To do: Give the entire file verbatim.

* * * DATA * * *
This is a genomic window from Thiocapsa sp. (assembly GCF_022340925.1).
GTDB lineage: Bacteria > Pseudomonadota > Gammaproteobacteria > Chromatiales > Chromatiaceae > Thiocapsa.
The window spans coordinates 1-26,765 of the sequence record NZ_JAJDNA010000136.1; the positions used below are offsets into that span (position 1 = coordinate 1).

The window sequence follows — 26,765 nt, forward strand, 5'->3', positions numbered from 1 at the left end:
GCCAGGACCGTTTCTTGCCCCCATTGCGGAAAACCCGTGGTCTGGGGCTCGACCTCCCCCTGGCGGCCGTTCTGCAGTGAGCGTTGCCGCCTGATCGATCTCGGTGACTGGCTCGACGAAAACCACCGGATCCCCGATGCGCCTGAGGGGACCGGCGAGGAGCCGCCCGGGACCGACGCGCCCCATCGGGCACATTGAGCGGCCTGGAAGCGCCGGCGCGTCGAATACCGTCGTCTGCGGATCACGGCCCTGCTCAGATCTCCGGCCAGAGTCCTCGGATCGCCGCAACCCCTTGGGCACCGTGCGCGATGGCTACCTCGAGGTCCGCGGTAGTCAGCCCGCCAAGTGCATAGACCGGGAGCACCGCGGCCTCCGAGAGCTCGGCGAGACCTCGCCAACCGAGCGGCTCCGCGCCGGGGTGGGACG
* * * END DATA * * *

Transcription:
This is a genomic window from Thiocapsa sp. (assembly GCF_022340925.1).
GTDB lineage: Bacteria > Pseudomonadota > Gammaproteobacteria > Chromatiales > Chromatiaceae > Thiocapsa.
The window spans coordinates 1-26,765 of the sequence record NZ_JAJDNA010000136.1; the positions used below are offsets into that span (position 1 = coordinate 1).

The window sequence follows — 26,765 nt, forward strand, 5'->3', positions numbered from 1 at the left end:
GCCAGGACCGTTTCTTGCCCCCATTGCGGAAAACCCGTGGTCTGGGGCTCGACCTCCCCCTGGCGGCCGTTCTGCAGTGAGCGTTGCCGCCTGATCGATCTCGGTGACTGGCTCGACGAAAACCACCGGATCCCCGATGCGCCTGAGGGGACCGGCGAGGAGCCGCCCGGGACCGACGCGCCCCATCGGGCACATTGAGCGGCCTGGAAGCGCCGGCGCGTCGAATACCGTCGTCTGCGGATCACGGCCCTGCTCAGATCTCCGGCCAGAGTCCTCGGATCGCCGCAACCCCTTGGGCACCGTGCGCGATGGCTACCTCGAGGTCCGCGGTAGTCAGCCCGCCAAGTGCATAGACCGGGAGCACCGCGGCCTCCGAGAGCTCGGCGAGACCTCGCCAACCGAGCGGCTCCGCGCCGGGGTGGGACG